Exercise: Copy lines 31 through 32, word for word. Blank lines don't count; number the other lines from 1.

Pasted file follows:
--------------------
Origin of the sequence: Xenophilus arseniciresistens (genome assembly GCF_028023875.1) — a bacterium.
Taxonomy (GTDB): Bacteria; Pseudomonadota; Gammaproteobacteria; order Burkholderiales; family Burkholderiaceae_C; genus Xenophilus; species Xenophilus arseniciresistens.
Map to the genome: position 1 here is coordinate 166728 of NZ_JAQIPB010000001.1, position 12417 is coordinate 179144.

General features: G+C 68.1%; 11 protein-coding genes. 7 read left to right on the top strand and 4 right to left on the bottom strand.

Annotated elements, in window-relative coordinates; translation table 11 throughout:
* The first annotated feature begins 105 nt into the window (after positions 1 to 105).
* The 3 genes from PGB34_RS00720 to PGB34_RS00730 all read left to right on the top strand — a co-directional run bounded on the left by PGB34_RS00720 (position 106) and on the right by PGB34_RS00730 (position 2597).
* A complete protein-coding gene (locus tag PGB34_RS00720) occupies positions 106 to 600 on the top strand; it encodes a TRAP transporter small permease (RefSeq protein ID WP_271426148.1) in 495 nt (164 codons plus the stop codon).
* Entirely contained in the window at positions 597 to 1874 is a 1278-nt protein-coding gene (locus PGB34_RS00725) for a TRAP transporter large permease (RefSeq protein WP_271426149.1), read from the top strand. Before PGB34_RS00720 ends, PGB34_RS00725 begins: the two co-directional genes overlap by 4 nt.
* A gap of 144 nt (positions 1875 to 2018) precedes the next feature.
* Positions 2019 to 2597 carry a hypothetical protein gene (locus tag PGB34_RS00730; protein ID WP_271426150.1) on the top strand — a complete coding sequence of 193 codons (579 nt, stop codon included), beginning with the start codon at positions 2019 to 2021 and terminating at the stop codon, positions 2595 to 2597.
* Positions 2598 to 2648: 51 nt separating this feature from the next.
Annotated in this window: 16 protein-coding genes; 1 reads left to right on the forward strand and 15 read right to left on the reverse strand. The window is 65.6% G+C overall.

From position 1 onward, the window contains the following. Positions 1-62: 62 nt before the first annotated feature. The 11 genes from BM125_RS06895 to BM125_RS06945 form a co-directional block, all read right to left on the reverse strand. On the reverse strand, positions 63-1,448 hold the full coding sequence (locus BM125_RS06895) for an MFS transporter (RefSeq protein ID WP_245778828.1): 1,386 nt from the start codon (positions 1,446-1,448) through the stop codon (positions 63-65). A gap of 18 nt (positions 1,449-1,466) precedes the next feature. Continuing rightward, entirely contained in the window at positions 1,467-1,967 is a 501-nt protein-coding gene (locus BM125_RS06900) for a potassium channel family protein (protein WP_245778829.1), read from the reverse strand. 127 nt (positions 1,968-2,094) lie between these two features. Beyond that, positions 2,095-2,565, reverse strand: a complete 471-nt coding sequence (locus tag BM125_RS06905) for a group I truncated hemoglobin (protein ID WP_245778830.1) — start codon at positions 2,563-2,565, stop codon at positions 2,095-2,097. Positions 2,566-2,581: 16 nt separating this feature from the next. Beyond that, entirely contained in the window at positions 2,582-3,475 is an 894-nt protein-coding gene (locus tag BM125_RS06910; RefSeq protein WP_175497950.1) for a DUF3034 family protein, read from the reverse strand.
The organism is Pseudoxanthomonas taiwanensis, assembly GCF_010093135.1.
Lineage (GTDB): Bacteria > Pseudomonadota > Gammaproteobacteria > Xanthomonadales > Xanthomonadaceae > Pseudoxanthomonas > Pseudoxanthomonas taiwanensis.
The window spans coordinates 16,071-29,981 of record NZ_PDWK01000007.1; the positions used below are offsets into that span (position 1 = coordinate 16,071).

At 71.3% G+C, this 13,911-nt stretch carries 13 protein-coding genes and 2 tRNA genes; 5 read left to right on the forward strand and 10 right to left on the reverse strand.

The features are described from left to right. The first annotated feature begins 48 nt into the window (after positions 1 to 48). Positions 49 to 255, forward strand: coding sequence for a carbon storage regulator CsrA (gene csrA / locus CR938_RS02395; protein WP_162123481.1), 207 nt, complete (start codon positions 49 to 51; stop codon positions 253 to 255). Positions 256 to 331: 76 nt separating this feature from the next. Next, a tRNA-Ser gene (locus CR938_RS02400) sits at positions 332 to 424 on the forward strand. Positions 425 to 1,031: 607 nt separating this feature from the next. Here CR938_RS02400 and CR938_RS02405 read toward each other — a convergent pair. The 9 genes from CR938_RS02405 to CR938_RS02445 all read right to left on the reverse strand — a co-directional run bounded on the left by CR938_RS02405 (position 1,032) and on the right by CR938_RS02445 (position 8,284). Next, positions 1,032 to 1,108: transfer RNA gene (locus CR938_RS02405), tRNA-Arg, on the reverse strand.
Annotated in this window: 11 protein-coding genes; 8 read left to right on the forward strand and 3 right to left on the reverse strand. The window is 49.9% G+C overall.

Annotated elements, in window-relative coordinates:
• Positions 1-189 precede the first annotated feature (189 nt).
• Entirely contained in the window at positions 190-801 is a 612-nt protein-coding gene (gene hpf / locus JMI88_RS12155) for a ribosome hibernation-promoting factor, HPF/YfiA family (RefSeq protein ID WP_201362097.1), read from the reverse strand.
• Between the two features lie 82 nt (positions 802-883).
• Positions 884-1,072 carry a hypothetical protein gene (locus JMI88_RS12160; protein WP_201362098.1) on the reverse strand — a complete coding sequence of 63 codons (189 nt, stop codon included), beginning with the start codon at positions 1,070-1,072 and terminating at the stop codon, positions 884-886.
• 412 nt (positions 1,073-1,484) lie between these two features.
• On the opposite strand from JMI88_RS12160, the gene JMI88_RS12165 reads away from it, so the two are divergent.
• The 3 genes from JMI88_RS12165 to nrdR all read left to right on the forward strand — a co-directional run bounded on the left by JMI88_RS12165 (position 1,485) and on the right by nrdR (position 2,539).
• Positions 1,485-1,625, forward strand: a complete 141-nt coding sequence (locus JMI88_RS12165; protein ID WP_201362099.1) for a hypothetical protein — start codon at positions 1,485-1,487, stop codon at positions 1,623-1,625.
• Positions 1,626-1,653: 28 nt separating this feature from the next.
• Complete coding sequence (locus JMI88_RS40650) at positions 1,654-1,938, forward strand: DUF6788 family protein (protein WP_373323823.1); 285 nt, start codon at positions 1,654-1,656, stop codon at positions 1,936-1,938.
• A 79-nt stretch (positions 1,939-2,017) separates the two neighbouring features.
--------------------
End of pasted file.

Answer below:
• Complete coding sequence (locus JMI88_RS40650) at positions 1,654-1,938, forward strand: DUF6788 family protein (protein WP_373323823.1); 285 nt, start codon at positions 1,654-1,656, stop codon at positions 1,936-1,938.
• A 79-nt stretch (positions 1,939-2,017) separates the two neighbouring features.